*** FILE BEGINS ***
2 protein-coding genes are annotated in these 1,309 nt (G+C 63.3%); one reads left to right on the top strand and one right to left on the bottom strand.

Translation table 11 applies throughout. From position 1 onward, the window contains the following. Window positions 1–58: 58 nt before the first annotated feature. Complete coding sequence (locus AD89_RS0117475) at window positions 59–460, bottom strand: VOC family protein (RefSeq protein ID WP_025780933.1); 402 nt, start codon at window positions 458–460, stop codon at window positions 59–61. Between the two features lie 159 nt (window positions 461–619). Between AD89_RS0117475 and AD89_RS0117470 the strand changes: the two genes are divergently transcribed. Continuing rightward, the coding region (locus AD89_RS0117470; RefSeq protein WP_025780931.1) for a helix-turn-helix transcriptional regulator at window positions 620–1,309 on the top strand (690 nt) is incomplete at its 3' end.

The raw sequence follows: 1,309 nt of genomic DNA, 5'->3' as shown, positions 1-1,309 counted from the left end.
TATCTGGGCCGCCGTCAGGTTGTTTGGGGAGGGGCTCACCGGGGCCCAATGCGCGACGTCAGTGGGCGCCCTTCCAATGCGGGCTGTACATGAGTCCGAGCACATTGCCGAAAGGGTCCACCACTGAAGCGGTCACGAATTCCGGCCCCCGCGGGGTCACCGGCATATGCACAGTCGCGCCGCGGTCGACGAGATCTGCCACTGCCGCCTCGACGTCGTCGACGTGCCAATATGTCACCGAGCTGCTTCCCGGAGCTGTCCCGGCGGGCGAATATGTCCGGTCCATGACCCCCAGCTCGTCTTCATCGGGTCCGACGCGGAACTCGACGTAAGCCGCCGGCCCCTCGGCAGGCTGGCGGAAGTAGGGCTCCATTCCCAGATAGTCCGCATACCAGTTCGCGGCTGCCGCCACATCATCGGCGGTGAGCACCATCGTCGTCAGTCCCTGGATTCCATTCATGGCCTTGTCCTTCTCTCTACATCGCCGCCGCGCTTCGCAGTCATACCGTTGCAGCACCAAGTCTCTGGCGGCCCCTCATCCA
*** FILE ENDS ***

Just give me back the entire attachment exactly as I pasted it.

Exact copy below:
2 protein-coding genes are annotated in these 1,309 nt (G+C 63.3%); one reads left to right on the top strand and one right to left on the bottom strand.

Translation table 11 applies throughout. From position 1 onward, the window contains the following. Window positions 1–58: 58 nt before the first annotated feature. Complete coding sequence (locus AD89_RS0117475) at window positions 59–460, bottom strand: VOC family protein (RefSeq protein ID WP_025780933.1); 402 nt, start codon at window positions 458–460, stop codon at window positions 59–61. Between the two features lie 159 nt (window positions 461–619). Between AD89_RS0117475 and AD89_RS0117470 the strand changes: the two genes are divergently transcribed. Continuing rightward, the coding region (locus AD89_RS0117470; RefSeq protein WP_025780931.1) for a helix-turn-helix transcriptional regulator at window positions 620–1,309 on the top strand (690 nt) is incomplete at its 3' end.

The raw sequence follows: 1,309 nt of genomic DNA, 5'->3' as shown, positions 1-1,309 counted from the left end.
TATCTGGGCCGCCGTCAGGTTGTTTGGGGAGGGGCTCACCGGGGCCCAATGCGCGACGTCAGTGGGCGCCCTTCCAATGCGGGCTGTACATGAGTCCGAGCACATTGCCGAAAGGGTCCACCACTGAAGCGGTCACGAATTCCGGCCCCCGCGGGGTCACCGGCATATGCACAGTCGCGCCGCGGTCGACGAGATCTGCCACTGCCGCCTCGACGTCGTCGACGTGCCAATATGTCACCGAGCTGCTTCCCGGAGCTGTCCCGGCGGGCGAATATGTCCGGTCCATGACCCCCAGCTCGTCTTCATCGGGTCCGACGCGGAACTCGACGTAAGCCGCCGGCCCCTCGGCAGGCTGGCGGAAGTAGGGCTCCATTCCCAGATAGTCCGCATACCAGTTCGCGGCTGCCGCCACATCATCGGCGGTGAGCACCATCGTCGTCAGTCCCTGGATTCCATTCATGGCCTTGTCCTTCTCTCTACATCGCCGCCGCGCTTCGCAGTCATACCGTTGCAGCACCAAGTCTCTGGCGGCCCCTCATCCA